The Solar Energy Corporation of India (SECI) 's 2 GW ISTS connected (IX tranche) solar auction saw previous records broken, as a slew of global developers bid for a slice of the pie.
Spain’s Solarpack Corporacion Technologica was the surprise winner with a bid of Rs 2.36 per unit, as prices crashed to never before seen levels in SECI’s 2 GW ISTS auction (Tranche IX). The winning bidders from Spain, Canada, Italy, UK, and Germany underlined just how attractive the Indian solar market remains, even in these uncertain times. The lowest previous tariff was Rs 2.44 per unit, bid by ACME power back in 2016-17.
Among large Indian developers, Renew Power, made a sizeable 1200 MW bid at Rs 2.38 , followed by Tata Power with a 600 MW bid at Rs 2.39. While Renew Power has the option to accept the 400 MW it will get through SECI’s bucket filling process, TATA Power faces th surprise prospect of missing out completely despite the lowest bid it has ever made for a solar project of this scale.
That was due to the surprises thrown up by the 4 other firms bidding at Rs 2.37 per unit, for 300 MW each, except for Toronto-based AMP Energy Green, which bid for 100 MW. The CDC backed Ayana Renewable Power private Limited was the other firm with a 300 MW bid at Rs 2.38 per unit, the same price as Renew Power. The other three firms bidding at Rs 2.37 for 300 MW each were Avikiram Surya India ( a subsidiary of Italian Energy major ENEL), IB Vogt from Singapore (Subsidiary of IB Vogt Germany) , and Eden Renewable Energy (UK based). India’s largest power firm, NTPC, missed out completely.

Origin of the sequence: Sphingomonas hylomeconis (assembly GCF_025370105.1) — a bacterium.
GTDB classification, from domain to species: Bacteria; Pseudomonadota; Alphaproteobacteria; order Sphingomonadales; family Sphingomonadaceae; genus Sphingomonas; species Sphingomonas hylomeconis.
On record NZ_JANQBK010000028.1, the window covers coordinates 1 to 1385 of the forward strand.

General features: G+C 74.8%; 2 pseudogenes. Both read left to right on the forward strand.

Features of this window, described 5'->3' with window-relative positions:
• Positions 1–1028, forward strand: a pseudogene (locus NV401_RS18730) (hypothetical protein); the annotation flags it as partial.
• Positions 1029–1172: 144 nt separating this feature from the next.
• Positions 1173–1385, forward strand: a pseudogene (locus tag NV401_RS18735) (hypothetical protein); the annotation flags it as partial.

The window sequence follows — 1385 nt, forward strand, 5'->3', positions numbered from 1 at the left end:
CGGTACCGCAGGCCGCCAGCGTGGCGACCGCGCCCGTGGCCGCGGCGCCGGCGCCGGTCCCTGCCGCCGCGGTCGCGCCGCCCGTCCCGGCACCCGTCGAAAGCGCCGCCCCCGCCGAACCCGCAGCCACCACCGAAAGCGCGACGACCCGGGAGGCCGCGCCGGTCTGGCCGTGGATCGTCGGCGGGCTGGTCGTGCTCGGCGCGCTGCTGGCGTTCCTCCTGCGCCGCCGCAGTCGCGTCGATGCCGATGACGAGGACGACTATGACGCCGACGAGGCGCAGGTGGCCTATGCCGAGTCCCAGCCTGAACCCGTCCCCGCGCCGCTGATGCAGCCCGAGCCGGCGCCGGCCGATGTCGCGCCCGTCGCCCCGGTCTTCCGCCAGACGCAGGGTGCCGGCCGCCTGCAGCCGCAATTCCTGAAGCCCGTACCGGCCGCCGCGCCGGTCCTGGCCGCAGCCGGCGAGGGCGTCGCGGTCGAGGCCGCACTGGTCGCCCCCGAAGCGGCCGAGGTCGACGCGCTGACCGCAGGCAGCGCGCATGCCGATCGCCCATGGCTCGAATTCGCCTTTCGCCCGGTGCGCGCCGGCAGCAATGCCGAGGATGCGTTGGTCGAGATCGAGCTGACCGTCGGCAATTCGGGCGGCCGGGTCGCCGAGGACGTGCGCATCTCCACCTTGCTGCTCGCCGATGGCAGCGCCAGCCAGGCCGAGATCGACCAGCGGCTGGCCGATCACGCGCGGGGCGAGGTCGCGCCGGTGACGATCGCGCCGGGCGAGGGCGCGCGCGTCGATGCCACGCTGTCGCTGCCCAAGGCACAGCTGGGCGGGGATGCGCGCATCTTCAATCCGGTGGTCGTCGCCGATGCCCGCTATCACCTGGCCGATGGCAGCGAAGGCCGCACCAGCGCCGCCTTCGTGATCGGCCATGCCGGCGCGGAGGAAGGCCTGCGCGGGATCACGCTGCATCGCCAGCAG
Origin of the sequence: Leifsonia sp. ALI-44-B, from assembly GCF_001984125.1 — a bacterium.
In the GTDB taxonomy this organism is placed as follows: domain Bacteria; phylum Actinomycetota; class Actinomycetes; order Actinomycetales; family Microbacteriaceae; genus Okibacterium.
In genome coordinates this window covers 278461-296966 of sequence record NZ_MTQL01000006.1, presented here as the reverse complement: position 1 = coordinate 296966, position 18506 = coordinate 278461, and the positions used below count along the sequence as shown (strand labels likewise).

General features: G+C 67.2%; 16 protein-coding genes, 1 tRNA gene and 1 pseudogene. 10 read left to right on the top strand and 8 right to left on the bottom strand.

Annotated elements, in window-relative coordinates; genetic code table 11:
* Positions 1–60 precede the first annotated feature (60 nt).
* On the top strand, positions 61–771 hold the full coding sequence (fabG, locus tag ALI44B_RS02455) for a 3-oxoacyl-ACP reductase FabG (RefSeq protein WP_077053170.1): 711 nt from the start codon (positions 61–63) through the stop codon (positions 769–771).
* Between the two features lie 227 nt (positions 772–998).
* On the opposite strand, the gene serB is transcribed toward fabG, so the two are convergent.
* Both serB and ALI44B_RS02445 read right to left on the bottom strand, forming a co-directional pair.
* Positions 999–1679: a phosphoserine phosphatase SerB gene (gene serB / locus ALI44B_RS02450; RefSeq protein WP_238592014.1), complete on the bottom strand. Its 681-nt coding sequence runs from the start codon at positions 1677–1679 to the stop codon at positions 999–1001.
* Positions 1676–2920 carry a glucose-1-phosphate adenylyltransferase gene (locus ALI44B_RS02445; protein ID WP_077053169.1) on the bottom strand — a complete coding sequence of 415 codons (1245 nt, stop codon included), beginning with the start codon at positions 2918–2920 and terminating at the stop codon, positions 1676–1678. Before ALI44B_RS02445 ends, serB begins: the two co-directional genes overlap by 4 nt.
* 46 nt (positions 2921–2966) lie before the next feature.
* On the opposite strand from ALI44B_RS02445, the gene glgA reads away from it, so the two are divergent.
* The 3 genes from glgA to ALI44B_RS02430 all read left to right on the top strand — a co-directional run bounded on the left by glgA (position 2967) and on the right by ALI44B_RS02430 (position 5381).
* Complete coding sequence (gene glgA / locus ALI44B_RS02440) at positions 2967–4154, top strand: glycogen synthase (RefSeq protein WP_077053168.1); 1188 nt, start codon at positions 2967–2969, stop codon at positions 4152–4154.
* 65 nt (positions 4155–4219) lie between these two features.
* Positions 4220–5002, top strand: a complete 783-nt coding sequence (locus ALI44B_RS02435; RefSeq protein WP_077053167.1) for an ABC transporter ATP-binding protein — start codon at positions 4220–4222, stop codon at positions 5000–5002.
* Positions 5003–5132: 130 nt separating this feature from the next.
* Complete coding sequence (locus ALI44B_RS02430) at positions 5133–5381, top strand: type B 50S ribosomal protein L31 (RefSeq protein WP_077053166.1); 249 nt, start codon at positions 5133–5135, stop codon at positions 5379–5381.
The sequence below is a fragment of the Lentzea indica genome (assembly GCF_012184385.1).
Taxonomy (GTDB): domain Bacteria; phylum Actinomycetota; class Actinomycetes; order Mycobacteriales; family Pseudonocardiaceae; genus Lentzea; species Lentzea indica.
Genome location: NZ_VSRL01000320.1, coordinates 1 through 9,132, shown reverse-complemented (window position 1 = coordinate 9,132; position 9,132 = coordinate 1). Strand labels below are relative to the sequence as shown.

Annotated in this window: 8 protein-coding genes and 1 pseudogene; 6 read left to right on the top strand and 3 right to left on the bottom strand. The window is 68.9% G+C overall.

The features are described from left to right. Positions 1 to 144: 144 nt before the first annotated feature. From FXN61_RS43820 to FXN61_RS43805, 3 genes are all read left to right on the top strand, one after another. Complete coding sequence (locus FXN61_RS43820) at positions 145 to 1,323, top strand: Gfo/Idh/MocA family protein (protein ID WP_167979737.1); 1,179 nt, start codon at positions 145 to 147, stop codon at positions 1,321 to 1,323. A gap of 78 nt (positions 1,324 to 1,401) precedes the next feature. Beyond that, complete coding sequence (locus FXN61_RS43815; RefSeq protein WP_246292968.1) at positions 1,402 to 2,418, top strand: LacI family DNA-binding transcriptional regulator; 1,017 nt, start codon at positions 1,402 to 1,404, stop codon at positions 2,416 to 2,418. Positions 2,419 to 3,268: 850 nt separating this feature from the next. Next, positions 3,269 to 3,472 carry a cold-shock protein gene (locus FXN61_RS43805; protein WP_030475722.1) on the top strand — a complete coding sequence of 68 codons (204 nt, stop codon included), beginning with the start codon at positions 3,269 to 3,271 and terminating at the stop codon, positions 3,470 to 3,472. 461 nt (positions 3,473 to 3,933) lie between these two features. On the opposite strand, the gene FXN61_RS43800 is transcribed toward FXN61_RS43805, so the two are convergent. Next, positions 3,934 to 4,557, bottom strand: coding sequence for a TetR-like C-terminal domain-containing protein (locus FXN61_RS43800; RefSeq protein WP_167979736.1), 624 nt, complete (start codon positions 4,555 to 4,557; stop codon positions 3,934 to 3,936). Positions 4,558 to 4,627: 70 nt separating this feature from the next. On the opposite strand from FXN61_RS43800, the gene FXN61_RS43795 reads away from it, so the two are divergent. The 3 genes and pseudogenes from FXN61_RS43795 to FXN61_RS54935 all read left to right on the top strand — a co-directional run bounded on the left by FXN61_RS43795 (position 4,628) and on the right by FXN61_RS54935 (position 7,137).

The auction results, which were widely anticipated ever since news came out that the total bids were for 4350 MW from 12 developers, are a strong vindication of the many steps the MNRE has taken to ensure a better operating environment for solar power.
The results also seem to underline the role of capital, or access to cheap capital is proving in the renewable energy sector, with smaller players from India completely missing from the list of bidders.
Interestingly, with project completion only by 2022 for the winning bidders here, it remains to be seen how the impact of the increased duties on Chinese origin imports of equipment will play out here, as the prices make it quite obvious that sourcing will need to be done most efficiently by the eventual winners.
For Renew Power, which will be offered only 400 MW out of the 1200 MW it bid for at Rs 2.38 there will be an option to opt out too, as per the tender conditions.
A source at SECI, when asked for the possible reasons behind the low bids, expressed surprise saying they themselves would be investigating the same. While that secret comes out, for India’s Power and MNRE Minister, R.K. Singh, the prices are yet another minor victory on the road to make an ever stronger case for a strong push, and support for renewable energy in the national grid. The minister has been forced to hold a press conference, as recently as last week, to dispel ‘ canards’ as he put it, regarding the proposed amendments to the country’s Electricity act , which he hopes to pilot successfully in the next session of parliament.